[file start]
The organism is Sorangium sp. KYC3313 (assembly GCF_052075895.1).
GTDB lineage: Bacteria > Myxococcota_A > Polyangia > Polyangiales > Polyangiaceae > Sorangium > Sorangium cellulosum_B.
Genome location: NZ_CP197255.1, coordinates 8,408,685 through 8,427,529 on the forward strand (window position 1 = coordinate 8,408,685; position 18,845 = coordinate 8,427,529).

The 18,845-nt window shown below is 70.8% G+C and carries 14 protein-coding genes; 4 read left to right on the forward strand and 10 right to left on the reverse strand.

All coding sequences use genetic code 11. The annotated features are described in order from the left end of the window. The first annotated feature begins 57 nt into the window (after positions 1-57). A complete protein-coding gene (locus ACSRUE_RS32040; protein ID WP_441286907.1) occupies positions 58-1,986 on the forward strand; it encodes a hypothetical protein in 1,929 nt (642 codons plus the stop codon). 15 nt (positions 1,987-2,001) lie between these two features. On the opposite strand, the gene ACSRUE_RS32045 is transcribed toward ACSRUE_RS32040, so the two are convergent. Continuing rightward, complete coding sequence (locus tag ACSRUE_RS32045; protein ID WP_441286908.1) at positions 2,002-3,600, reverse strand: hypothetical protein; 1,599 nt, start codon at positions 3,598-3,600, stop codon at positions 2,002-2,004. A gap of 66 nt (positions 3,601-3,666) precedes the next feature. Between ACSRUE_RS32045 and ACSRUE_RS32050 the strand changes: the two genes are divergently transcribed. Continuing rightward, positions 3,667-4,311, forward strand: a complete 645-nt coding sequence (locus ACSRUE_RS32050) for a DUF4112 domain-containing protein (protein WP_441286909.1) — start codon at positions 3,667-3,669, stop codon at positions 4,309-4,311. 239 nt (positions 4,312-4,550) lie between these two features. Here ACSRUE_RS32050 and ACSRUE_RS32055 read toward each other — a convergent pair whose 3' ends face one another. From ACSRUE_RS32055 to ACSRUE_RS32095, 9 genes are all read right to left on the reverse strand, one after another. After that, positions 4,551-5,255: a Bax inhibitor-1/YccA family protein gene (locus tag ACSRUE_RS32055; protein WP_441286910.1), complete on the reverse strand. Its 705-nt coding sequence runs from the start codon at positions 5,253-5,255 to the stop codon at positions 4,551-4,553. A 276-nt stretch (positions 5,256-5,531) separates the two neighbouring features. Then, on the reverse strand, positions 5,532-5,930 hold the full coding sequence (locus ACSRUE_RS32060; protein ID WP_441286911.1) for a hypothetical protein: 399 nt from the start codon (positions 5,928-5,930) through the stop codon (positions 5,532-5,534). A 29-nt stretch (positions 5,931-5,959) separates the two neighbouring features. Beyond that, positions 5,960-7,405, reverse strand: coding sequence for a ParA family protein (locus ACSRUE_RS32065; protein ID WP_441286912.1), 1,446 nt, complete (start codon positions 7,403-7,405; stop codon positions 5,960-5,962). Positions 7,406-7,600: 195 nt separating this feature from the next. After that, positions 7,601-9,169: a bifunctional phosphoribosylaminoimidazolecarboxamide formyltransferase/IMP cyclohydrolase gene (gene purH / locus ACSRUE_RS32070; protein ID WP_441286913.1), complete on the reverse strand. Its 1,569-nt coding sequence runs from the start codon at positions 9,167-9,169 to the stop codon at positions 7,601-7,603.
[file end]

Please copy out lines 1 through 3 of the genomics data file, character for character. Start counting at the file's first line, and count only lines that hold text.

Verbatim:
The organism is Sorangium sp. KYC3313 (assembly GCF_052075895.1).
GTDB lineage: Bacteria > Myxococcota_A > Polyangia > Polyangiales > Polyangiaceae > Sorangium > Sorangium cellulosum_B.
Genome location: NZ_CP197255.1, coordinates 8,408,685 through 8,427,529 on the forward strand (window position 1 = coordinate 8,408,685; position 18,845 = coordinate 8,427,529).